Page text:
The Experts: Why do Superbolt multi-jackbolt tensioners prevent loss of preload?

Superbolts have been used in numerous demanding bolting applications with extreme working loads and high vibrations. What mechanical principle of Superbolts prevent loss of preload?

Preventing loss of preload is certainly a major advantage of a Superbolt. However, it stems from Superbolt’s ability to attain the proper preload in the first place. This is because, for a properly designed bolted joint, achieving the proper preload (clamping load) over the working load (separating force) is what keeps fasteners tight. 

However, in the majority of cases, achieving proper preload is extremely difficult, especially when tightening conventional hex nuts. This is because as the bolt diameter increases, the torque required to reach a certain bolt stress increases by a power of three. Therefore it is very difficult to easily tighten hex nuts that are over one inch.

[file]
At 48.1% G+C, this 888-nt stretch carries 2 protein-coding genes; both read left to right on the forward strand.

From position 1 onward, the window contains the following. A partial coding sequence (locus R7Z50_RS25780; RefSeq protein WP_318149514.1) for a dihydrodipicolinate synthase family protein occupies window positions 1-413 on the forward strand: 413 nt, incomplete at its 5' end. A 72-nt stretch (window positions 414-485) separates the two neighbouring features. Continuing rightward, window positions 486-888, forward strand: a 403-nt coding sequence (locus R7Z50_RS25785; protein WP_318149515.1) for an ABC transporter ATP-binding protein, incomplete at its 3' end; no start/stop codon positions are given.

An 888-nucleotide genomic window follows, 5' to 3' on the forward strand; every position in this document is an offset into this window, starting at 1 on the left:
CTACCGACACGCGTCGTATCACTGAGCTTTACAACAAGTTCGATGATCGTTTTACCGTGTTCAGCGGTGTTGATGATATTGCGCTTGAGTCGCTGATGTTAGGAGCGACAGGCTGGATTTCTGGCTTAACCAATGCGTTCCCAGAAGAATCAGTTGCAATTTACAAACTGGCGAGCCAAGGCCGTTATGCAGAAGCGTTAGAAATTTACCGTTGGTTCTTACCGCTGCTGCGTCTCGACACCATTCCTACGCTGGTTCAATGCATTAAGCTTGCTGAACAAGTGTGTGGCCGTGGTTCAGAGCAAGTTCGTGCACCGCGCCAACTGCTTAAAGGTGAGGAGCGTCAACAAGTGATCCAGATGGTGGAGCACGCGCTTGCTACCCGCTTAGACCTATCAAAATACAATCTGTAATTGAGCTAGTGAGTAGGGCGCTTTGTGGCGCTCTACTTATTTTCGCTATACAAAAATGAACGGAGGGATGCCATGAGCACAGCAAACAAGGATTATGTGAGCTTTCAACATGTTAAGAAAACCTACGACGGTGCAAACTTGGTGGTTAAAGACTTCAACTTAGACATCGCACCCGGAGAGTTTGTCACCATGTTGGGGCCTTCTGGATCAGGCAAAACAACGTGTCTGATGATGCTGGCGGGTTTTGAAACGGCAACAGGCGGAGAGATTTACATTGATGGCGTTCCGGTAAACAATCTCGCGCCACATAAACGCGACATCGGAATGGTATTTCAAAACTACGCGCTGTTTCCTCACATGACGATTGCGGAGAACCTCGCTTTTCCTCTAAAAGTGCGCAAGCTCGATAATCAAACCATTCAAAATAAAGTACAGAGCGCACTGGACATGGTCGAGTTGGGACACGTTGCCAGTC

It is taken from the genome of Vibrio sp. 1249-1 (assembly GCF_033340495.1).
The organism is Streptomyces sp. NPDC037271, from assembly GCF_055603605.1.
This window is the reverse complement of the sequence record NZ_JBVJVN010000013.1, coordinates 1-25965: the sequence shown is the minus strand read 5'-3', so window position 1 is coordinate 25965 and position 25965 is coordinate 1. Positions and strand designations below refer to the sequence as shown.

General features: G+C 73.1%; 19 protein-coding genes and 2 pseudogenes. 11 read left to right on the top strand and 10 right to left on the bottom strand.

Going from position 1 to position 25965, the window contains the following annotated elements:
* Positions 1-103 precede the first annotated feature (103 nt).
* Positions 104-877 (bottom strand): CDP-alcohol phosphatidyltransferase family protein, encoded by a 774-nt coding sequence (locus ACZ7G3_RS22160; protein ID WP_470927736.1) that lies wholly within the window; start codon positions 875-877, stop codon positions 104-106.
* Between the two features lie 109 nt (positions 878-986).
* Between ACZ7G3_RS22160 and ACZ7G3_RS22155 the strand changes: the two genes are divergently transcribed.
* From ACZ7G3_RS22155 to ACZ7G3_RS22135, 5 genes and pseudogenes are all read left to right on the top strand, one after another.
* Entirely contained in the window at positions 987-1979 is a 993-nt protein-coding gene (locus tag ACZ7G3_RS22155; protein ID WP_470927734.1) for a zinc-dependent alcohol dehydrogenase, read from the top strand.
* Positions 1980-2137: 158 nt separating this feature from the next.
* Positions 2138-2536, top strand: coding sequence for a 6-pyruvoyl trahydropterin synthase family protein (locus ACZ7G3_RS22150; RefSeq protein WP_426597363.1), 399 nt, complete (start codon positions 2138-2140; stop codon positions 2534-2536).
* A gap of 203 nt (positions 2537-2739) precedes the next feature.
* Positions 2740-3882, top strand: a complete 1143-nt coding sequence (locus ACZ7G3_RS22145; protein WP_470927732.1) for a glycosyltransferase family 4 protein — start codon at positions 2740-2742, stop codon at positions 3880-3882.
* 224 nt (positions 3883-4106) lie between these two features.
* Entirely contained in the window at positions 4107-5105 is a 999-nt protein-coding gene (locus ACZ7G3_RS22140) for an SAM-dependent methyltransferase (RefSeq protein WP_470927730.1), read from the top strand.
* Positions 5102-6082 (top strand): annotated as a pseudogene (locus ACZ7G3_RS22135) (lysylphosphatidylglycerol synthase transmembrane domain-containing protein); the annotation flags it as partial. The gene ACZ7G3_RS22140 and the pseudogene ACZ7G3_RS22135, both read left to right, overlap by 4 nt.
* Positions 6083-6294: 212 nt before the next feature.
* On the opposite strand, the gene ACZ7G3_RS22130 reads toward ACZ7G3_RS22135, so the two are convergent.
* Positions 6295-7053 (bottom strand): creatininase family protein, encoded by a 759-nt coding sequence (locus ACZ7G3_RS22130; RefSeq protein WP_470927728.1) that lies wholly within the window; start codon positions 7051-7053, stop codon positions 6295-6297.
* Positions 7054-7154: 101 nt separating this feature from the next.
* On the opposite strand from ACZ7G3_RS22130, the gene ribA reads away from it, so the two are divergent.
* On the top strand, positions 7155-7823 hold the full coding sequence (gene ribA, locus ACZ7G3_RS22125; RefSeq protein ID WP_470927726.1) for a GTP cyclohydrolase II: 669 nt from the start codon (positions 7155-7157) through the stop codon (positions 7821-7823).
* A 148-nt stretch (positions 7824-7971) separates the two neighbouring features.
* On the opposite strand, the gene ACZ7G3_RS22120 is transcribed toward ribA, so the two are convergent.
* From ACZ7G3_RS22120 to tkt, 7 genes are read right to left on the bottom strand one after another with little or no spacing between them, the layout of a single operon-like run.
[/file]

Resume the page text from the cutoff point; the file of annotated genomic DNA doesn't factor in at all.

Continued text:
The torque required to tighten Superbolt tensioners, on the other hand, are kept low since the large preload is spread over many smaller bolts known as jackbolts, which need only to be torqued with simple hand tools. Also, with controlled lubrication and minimal frictional losses, Superbolt reaches high preloads with superb accuracy and repeatability. 

Integral to the design, Superbolt adds desirable elasticity to the bolted joint, which helps maintain preload, especially in thermal or dynamic applications. Testing shows that Superbolt tensioners maintain the preload even when subjected to a million cycles of high dynamic load at a level of 98% of the applied preload. Many other tests, including fatigue and vibration tests, have been performed. For further details, test reports are available.

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